Then, those personal questions I had began to evolve a little bit more when I worked with students were coming in abroad. And I would look at the different interactions the students would have with native speakers in the environment and see who ended up actually showing a lot of linguistic growth and who didn't. Typically, it was a student who could get over that anxiety of being incorrect and just throw themselves out there. Even if it was incorrect grammar, not the correct word. They were just willing to let something come out of their mouth and navigate communication. They're the ones who showed a lot more growth than those who were holding back not taking those opportunities. And then there was those also those students who would just cling to the American bubble, they would go to the Irish bars at night, they would stick around with the American friends. And even though they had contact with natives, they didn't really develop any kind of relationships with the natives, versus somebody who would kind of branch out on their own look for opportunities to interact with them local people from that environment in any context. join a group of some type or just do something a little different than what their peers We're doing that let them be involved in authentic situations. So of course observing this, both in my own experience and the experience with my students raised a lot of questions about language acquisition and motivated my decision to pursue a PhD investigating the cognitive underpinnings of language learning. But the one variable that always comes up over and over again is, however much time you have practicing highly correlates with your productive abilities. So the more you produce, the better you are at producing. So the question is in the language classroom, how much are students really producing? How, how much are they really having an experience an authentic experience with this language to communicate meaning, and that's what's really shaped how I've approached language because it it's pivotal, that students are interacting with real human beings to communicate a message and by doing that, along the way, their language skills will improve. So it's not about studying the nuts and bolts mechanics of a language and never practicing it. It's more practicing it And along the way, figuring out the nuts and bolts.



So now Crystal seeks to transform her students into competent communicators in Spanish. This can be very challenging in a face to face classroom with so few competent Spanish speakers. But in the online class, it opens up a ton of new opportunities.



When I go into a traditional classroom, the challenges there's normally me the one proficient Spanish speaker, and 25 not proficient Spanish speakers, and how do you engage them with authentic content and real meaningful communicative experiences so that they can build those skills that when they have the opportunity to be in a language community of Spanish in this case, that they're productive. And it's a challenge in the classroom, I find it to be a real challenge. So of course, you can bring in authentic materials, you can look for supplementary activities, you can send them out into the local community to do to interact with a Latino population. You look for opportunities that are experiential in nature to bolster skills. But now in the online environment, I am just thrilled to have the opportunity because I'm able to tear down that barrier of it being one, me and the students can find a certain space and time, you take away the element of the space and time. And you can do a lot of really creative things so that the students have more opportunity to use her language productively. And to develop relationships with native speakers,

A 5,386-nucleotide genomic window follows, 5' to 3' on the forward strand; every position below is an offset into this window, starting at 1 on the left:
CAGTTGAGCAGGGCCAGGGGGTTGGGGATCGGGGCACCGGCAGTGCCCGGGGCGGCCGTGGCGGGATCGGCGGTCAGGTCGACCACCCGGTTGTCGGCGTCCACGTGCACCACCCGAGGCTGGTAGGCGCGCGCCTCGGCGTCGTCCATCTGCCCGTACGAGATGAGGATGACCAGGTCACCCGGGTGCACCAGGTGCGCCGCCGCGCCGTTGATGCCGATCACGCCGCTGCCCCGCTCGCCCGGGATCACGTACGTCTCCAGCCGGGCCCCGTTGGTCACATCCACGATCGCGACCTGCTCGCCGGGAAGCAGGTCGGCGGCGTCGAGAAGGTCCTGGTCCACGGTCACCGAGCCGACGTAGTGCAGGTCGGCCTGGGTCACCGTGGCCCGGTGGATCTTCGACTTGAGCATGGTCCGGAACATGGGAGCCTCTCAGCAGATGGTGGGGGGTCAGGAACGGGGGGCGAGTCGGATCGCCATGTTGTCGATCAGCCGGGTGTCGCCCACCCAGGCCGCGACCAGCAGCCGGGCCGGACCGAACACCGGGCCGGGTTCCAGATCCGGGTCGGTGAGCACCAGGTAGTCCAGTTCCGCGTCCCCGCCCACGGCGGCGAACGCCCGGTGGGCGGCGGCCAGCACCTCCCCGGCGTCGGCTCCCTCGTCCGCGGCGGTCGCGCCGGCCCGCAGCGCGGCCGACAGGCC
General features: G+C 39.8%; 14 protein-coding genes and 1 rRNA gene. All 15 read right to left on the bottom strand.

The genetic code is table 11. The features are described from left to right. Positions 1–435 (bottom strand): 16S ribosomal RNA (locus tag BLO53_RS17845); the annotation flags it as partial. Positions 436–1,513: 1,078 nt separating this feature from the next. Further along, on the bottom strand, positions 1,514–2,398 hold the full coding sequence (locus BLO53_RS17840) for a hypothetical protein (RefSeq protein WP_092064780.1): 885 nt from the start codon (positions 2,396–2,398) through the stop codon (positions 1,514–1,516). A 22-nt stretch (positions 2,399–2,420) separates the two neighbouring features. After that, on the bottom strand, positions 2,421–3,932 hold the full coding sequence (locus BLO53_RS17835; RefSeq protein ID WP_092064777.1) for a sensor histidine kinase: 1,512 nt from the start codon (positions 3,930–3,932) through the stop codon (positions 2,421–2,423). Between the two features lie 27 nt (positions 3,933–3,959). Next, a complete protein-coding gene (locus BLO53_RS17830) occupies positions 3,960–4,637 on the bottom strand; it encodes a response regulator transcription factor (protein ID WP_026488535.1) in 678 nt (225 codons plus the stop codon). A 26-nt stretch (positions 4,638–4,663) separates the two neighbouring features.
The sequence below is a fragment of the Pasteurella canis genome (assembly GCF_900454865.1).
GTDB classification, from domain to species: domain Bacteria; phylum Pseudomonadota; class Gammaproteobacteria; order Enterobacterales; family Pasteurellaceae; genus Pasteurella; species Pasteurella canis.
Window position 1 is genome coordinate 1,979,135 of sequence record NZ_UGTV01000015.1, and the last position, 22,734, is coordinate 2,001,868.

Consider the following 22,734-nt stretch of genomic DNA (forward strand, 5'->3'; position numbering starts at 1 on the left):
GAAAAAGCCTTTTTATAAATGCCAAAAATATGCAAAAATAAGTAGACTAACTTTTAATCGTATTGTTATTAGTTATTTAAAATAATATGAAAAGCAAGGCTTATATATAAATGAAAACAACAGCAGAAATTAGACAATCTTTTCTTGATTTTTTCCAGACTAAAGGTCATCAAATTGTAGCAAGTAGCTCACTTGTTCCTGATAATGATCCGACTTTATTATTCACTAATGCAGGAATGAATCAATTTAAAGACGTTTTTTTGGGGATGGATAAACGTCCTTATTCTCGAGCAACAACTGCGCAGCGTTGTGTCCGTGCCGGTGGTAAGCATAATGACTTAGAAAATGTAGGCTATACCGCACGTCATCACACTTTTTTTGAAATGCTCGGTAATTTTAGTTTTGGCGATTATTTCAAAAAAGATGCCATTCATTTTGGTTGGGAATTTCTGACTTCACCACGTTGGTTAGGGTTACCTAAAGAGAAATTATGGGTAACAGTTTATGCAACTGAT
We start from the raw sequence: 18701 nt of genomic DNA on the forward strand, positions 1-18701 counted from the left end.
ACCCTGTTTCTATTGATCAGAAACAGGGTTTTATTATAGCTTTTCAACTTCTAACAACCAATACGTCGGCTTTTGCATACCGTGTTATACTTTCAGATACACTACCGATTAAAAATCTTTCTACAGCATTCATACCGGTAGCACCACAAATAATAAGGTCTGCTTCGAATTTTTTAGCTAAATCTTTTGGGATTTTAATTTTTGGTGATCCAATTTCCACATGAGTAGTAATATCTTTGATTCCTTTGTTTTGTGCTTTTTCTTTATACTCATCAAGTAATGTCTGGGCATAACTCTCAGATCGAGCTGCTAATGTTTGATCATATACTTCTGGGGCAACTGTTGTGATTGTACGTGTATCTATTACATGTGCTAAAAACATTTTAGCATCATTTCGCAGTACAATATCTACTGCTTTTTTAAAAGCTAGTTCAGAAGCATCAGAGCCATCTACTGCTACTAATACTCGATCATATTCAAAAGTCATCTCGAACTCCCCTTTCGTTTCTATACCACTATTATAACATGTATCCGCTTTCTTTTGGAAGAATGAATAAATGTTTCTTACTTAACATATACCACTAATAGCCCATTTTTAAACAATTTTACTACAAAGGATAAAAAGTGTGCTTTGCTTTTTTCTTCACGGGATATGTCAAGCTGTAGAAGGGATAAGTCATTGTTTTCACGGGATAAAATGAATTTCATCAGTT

Crystal sees online teaching in a whole new light as a brand new creative Canvas for language learning. And that is how learning magic happens.



A lot of people see online as just being very overwhelming and a challenge. And I think the reason for that fear of online is they're thinking how can I translate what I'm doing in the classroom, into this online realm. And if the struggle is to take what you're doing in the classroom and putting it online, it's not going to work because what you designed for the classroom was designed with the parameters of the classroom in mind, even if you weren't consciously thinking about that. You've been prepared all your life to teach them This kind of context. So it's just what comes you automatically. This is how things are done. And now I have to put that online. And it seems like it doesn't fit. It's not working. It's not successful. People aren't engaged. But I truly believe that if you approach online as simply another medium to reach your goals, and you say, what are my goals, I want my students interact with the language, I want them to have real experiential opportunities to communicate in this language, with the target language and with native speakers of this language. So forget what I do in the classroom for a minute, the actual techniques of the classroom, right? My larger goal is this and now this is a space in which I'm going to do it. And instead of it being limiting, I find it to be extremely gratifying because of the creativity that you can involve into this online space.